Taking Myth as History

Taking Myth as History

In my first blog post, I thought it might be a good idea to look at ancient myths to show how modern myths have been formed from them.

When I speak of modern myths, I am using the word “myth” loosely to refer to a story that isn’t likely to be true. But I mean something more specific when I am talking about ancient myths.

The technical definition of myth is a traditional story of ostensible past events that serves to unfold part of the worldview of a people or to explain a practice, belief, or natural phenomenon. They concentrate mostly on supernatural beings and the realms they inhabit. Because the ancients found it difficult to describe otherworldly realities, they often approximated them by using vocabulary they were familiar with. That is why you hear of, say, Apollo riding a chariot through the sky. Unknown things were described in the words of the known.

Let’s be careful to distinguish myth from legend. In contrast to myths, which depict the activities of the gods, legends feature humans as their protagonists. Yes, sometimes in legends events may occur that are miraculous. The human characters may have some special powers or even be part divine, or they may interact with supernatural beings, but legends depict heroes in a way that their audiences at the time would at least find plausible. No effort is made in a myth to do that. Characters in myth for the most part are not impressed, nor do they become distressed, when magical events take place. In legends, the characters often look in amazement at such things.

Those who interpret myths might do so literally or symbolically, though they are not mutually exclusive forms of interpretation. Literalists will try to find factual or historical bases for a given mythological narrative, whereas those choosing to interpret a myth symbolically would regard the myth as metaphors that express higher ideas. I’d like to address some of the problems inherent in a literalist interpretation.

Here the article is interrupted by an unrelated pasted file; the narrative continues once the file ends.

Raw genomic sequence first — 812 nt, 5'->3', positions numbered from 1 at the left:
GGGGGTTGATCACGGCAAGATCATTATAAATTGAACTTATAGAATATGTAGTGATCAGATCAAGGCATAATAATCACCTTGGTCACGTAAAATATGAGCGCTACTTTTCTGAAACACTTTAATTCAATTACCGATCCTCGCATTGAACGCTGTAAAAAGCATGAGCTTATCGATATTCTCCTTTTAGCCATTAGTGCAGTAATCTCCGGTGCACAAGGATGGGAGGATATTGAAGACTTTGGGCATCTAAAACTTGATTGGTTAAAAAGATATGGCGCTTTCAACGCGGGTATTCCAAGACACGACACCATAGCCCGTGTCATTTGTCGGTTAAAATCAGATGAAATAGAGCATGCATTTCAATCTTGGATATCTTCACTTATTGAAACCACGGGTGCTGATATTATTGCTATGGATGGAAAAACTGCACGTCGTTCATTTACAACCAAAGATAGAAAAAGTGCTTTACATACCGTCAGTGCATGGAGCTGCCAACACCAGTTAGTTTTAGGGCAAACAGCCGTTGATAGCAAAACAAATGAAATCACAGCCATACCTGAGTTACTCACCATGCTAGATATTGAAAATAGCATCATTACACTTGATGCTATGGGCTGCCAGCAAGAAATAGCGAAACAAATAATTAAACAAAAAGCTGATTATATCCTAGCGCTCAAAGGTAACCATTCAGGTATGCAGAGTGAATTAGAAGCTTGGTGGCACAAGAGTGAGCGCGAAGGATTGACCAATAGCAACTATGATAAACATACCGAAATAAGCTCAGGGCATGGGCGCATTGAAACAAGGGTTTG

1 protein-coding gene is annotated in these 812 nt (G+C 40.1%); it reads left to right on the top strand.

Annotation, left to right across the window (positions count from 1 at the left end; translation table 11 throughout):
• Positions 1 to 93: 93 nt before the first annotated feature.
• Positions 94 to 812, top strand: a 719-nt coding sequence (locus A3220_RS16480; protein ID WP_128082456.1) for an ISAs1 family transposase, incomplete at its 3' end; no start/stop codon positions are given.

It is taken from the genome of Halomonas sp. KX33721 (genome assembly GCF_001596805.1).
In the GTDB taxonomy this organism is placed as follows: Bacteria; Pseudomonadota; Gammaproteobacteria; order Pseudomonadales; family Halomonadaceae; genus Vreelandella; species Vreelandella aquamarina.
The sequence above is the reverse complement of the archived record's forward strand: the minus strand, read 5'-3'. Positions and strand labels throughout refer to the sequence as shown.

The ancient Egyptians had several different creation myths, but they set the time of the creation of the world in a time they called zp tpj (usually pronounced Zep Tepi), meaning “first time” or “first occasion.” Today, when you do a search for Zep Tepi online, you will run across some articles or videos that attempt to show that the myths about the gods of this time are based on historical fact, that Ra, Horus, Osiris, Isis, and the rest were real, and that many of the great architectural wonders of Egypt were actually built during the Zep Tepi period, not later as archaeologists would have it.

Or you might find those who claim that the ancient Sumerian myths preserved on clay tablets and cylinders, which contain narratives about primeval times and the advent of the gods, the Annunaki, are based on actual historical events.

Or that the stories of Atlantis or the great floodings of the earth are true and are to be dated to the last ice age. We could multiply the examples.

How much stock should we place in such theories?

The practice of rationalizing the fantastic elements in myth by claiming they are distortions of historical fact began with a Greek philosopher known as Euhemeros (c. 300 BCE). He popularized the interpretation of myth as historical allegory. He assumed that his ancestors, those who had developed the myths, were primitives who lacked an understanding of science, principles of philosophy, and the cognitive sophistication to be able to fully understand what had happened in their past, so they exaggerated actual historical facts. They took accounts of real persons and events and embellished them. For him, the gods had actually been ancient human heroes, remarkable but ordinary, who were later romanticized and idealized until they gradually took on the attributes of gods.